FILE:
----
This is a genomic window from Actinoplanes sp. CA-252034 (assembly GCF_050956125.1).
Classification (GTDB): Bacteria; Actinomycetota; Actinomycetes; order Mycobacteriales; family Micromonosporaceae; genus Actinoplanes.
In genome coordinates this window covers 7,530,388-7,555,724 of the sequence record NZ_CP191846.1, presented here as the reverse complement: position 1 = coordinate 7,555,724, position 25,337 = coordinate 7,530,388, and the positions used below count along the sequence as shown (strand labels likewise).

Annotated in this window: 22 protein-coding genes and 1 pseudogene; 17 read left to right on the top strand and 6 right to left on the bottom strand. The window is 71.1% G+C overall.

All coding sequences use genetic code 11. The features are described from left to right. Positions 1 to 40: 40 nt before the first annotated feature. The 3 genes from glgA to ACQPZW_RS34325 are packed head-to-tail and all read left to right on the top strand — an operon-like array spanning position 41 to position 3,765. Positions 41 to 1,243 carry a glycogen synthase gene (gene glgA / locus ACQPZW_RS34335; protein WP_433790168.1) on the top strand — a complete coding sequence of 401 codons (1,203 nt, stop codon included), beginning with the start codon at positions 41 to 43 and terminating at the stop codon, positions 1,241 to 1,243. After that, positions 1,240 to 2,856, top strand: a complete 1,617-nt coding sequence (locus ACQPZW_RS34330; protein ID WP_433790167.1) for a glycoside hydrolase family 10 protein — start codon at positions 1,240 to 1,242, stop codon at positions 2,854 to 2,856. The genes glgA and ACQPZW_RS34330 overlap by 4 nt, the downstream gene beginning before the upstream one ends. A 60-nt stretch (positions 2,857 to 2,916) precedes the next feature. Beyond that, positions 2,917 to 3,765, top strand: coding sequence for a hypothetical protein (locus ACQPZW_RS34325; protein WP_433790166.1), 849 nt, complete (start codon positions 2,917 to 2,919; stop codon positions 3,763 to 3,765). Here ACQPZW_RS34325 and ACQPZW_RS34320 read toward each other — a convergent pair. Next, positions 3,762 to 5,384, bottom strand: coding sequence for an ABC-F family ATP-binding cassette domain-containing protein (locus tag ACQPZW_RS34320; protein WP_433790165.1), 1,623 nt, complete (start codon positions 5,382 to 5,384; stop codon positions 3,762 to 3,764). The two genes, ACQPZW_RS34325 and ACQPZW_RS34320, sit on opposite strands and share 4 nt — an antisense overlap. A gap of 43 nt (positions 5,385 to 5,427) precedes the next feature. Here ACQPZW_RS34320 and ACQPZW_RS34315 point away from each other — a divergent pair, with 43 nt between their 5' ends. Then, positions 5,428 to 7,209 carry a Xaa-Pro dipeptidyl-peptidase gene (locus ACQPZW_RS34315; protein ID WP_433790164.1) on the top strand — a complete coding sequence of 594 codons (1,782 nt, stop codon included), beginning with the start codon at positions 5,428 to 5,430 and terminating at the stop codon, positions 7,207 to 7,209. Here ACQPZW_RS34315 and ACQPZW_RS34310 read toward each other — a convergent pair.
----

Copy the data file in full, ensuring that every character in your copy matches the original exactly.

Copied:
This is a genomic window from Actinoplanes sp. CA-252034 (assembly GCF_050956125.1).
Classification (GTDB): Bacteria; Actinomycetota; Actinomycetes; order Mycobacteriales; family Micromonosporaceae; genus Actinoplanes.
In genome coordinates this window covers 7,530,388-7,555,724 of the sequence record NZ_CP191846.1, presented here as the reverse complement: position 1 = coordinate 7,555,724, position 25,337 = coordinate 7,530,388, and the positions used below count along the sequence as shown (strand labels likewise).

Annotated in this window: 22 protein-coding genes and 1 pseudogene; 17 read left to right on the top strand and 6 right to left on the bottom strand. The window is 71.1% G+C overall.

All coding sequences use genetic code 11. The features are described from left to right. Positions 1 to 40: 40 nt before the first annotated feature. The 3 genes from glgA to ACQPZW_RS34325 are packed head-to-tail and all read left to right on the top strand — an operon-like array spanning position 41 to position 3,765. Positions 41 to 1,243 carry a glycogen synthase gene (gene glgA / locus ACQPZW_RS34335; protein WP_433790168.1) on the top strand — a complete coding sequence of 401 codons (1,203 nt, stop codon included), beginning with the start codon at positions 41 to 43 and terminating at the stop codon, positions 1,241 to 1,243. After that, positions 1,240 to 2,856, top strand: a complete 1,617-nt coding sequence (locus ACQPZW_RS34330; protein ID WP_433790167.1) for a glycoside hydrolase family 10 protein — start codon at positions 1,240 to 1,242, stop codon at positions 2,854 to 2,856. The genes glgA and ACQPZW_RS34330 overlap by 4 nt, the downstream gene beginning before the upstream one ends. A 60-nt stretch (positions 2,857 to 2,916) precedes the next feature. Beyond that, positions 2,917 to 3,765, top strand: coding sequence for a hypothetical protein (locus ACQPZW_RS34325; protein WP_433790166.1), 849 nt, complete (start codon positions 2,917 to 2,919; stop codon positions 3,763 to 3,765). Here ACQPZW_RS34325 and ACQPZW_RS34320 read toward each other — a convergent pair. Next, positions 3,762 to 5,384, bottom strand: coding sequence for an ABC-F family ATP-binding cassette domain-containing protein (locus tag ACQPZW_RS34320; protein WP_433790165.1), 1,623 nt, complete (start codon positions 5,382 to 5,384; stop codon positions 3,762 to 3,764). The two genes, ACQPZW_RS34325 and ACQPZW_RS34320, sit on opposite strands and share 4 nt — an antisense overlap. A gap of 43 nt (positions 5,385 to 5,427) precedes the next feature. Here ACQPZW_RS34320 and ACQPZW_RS34315 point away from each other — a divergent pair, with 43 nt between their 5' ends. Then, positions 5,428 to 7,209 carry a Xaa-Pro dipeptidyl-peptidase gene (locus ACQPZW_RS34315; protein ID WP_433790164.1) on the top strand — a complete coding sequence of 594 codons (1,782 nt, stop codon included), beginning with the start codon at positions 5,428 to 5,430 and terminating at the stop codon, positions 7,207 to 7,209. Here ACQPZW_RS34315 and ACQPZW_RS34310 read toward each other — a convergent pair.